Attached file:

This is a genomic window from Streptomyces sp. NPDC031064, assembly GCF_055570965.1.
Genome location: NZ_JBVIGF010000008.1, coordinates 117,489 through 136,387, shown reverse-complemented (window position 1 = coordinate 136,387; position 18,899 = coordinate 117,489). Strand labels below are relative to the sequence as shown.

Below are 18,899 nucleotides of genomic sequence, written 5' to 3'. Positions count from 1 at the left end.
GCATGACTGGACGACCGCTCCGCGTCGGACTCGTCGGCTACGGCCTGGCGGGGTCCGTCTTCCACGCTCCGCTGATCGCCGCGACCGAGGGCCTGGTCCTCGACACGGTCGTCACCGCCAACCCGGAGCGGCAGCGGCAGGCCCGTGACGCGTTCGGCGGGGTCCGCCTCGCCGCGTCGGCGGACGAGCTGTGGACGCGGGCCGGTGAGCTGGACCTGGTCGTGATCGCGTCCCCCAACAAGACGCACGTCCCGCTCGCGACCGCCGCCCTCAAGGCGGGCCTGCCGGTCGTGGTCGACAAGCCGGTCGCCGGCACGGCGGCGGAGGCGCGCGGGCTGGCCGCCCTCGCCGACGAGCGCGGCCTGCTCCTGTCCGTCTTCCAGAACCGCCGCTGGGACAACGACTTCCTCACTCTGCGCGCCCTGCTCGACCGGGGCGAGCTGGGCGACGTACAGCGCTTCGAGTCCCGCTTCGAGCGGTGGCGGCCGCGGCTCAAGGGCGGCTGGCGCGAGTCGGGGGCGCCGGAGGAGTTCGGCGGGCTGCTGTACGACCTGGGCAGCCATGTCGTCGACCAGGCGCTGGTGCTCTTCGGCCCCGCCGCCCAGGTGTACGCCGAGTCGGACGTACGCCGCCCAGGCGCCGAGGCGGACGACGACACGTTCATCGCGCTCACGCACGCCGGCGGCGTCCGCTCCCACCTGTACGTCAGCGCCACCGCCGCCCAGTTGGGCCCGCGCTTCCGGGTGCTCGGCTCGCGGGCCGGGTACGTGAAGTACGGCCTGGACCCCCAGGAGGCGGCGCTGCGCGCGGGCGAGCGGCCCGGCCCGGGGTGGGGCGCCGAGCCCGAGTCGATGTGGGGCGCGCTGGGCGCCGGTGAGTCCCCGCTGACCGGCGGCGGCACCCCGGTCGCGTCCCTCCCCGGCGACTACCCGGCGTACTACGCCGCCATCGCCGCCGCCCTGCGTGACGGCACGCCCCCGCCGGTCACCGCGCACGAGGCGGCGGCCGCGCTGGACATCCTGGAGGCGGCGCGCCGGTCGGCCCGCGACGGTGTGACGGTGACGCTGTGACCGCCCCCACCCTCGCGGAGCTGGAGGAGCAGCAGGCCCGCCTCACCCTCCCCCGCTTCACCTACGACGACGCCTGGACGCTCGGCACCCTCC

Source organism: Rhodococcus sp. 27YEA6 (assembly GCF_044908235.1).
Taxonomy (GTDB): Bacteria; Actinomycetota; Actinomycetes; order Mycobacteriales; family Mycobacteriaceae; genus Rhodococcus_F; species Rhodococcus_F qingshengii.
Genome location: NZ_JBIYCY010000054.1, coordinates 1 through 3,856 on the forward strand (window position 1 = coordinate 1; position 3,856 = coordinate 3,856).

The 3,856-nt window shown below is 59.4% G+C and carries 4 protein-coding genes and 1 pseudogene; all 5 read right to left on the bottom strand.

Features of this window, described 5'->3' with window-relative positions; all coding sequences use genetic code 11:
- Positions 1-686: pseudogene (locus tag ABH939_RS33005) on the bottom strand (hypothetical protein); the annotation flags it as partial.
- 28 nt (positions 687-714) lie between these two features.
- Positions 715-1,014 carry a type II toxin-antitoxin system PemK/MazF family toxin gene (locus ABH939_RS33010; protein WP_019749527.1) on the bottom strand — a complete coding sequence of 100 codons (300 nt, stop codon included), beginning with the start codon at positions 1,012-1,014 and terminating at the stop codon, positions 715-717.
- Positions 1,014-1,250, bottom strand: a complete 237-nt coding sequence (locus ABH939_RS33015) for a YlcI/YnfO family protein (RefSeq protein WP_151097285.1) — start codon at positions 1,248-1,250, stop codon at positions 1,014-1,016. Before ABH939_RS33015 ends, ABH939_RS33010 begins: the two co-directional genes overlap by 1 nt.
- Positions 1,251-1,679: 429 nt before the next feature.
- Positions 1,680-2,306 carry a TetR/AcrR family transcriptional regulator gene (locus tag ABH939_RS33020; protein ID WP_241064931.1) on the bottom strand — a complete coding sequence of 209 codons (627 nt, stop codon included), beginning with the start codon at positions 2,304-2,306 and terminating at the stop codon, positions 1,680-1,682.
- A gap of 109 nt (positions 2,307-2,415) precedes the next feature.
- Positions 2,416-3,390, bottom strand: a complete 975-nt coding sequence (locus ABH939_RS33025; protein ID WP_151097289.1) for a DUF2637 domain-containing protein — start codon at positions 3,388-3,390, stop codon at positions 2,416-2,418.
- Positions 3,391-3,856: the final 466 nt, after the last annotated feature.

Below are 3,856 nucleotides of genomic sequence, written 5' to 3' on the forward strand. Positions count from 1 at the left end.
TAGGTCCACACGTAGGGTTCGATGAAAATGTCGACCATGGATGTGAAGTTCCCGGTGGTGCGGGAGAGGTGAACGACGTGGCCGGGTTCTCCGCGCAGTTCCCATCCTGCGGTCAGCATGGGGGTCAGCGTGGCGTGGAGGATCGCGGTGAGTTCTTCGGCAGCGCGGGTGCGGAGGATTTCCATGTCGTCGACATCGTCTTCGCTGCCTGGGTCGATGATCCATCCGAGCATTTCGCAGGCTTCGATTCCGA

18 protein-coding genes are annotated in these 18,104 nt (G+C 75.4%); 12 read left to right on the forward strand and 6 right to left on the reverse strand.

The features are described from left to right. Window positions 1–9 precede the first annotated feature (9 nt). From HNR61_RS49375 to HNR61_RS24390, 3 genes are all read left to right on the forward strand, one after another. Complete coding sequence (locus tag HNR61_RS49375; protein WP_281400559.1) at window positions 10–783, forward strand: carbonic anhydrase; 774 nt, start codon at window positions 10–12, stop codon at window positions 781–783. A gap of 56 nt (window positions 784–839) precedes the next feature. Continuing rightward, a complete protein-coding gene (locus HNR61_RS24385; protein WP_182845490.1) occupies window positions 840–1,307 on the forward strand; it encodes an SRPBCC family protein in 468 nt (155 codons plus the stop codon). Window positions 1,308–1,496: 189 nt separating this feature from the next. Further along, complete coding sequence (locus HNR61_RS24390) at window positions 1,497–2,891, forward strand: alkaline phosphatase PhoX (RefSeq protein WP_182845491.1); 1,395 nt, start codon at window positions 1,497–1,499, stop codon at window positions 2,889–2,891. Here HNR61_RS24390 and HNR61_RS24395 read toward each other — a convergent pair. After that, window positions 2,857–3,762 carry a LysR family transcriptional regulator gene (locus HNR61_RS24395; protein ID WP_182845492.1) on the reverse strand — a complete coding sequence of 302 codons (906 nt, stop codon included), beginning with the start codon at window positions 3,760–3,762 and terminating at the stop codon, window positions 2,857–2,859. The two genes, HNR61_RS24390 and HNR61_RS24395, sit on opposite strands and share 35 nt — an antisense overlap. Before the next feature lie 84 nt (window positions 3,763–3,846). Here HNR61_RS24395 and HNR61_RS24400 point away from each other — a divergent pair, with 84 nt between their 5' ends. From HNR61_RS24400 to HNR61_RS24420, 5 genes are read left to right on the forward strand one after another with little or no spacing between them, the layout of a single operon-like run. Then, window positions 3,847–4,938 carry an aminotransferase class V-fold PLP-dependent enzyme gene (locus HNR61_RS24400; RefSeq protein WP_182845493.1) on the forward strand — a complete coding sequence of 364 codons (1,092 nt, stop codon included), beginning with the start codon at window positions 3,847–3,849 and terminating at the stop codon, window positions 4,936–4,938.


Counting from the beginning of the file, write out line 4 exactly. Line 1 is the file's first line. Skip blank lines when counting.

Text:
GCATGACTGGACGACCGCTCCGCGTCGGACTCGTCGGCTACGGCCTGGCGGGGTCCGTCTTCCACGCTCCGCTGATCGCCGCGACCGAGGGCCTGGTCCTCGACACGGTCGTCACCGCCAACCCGGAGCGGCAGCGGCAGGCCCGTGACGCGTTCGGCGGGGTCCGCCTCGCCGCGTCGGCGGACGAGCTGTGGACGCGGGCCGGTGAGCTGGACCTGGTCGTGATCGCGTCCCCCAACAAGACGCACGTCCCGCTCGCGACCGCCGCCCTCAAGGCGGGCCTGCCGGTCGTGGTCGACAAGCCGGTCGCCGGCACGGCGGCGGAGGCGCGCGGGCTGGCCGCCCTCGCCGACGAGCGCGGCCTGCTCCTGTCCGTCTTCCAGAACCGCCGCTGGGACAACGACTTCCTCACTCTGCGCGCCCTGCTCGACCGGGGCGAGCTGGGCGACGTACAGCGCTTCGAGTCCCGCTTCGAGCGGTGGCGGCCGCGGCTCAAGGGCGGCTGGCGCGAGTCGGGGGCGCCGGAGGAGTTCGGCGGGCTGCTGTACGACCTGGGCAGCCATGTCGTCGACCAGGCGCTGGTGCTCTTCGGCCCCGCCGCCCAGGTGTACGCCGAGTCGGACGTACGCCGCCCAGGCGCCGAGGCGGACGACGACACGTTCATCGCGCTCACGCACGCCGGCGGCGTCCGCTCCCACCTGTACGTCAGCGCCACCGCCGCCCAGTTGGGCCCGCGCTTCCGGGTGCTCGGCTCGCGGGCCGGGTACGTGAAGTACGGCCTGGACCCCCAGGAGGCGGCGCTGCGCGCGGGCGAGCGGCCCGGCCCGGGGTGGGGCGCCGAGCCCGAGTCGATGTGGGGCGCGCTGGGCGCCGGTGAGTCCCCGCTGACCGGCGGCGGCACCCCGGTCGCGTCCCTCCCCGGCGACTACCCGGCGTACTACGCCGCCATCGCCGCCGCCCTGCGTGACGGCACGCCCCCGCCGGTCACCGCGCACGAGGCGGCGGCCGCGCTGGACATCCTGGAGGCGGCGCGCCGGTCGGCCCGCGACGGTGTGACGGTGACGCTGTGACCGCCCCCACCCTCGCGGAGCTGGAGGAGCAGCAGGCCCGCCTCACCCTCCCCCGCTTCACCTACGACGACGCCTGGACGCTCGGCACCCTCC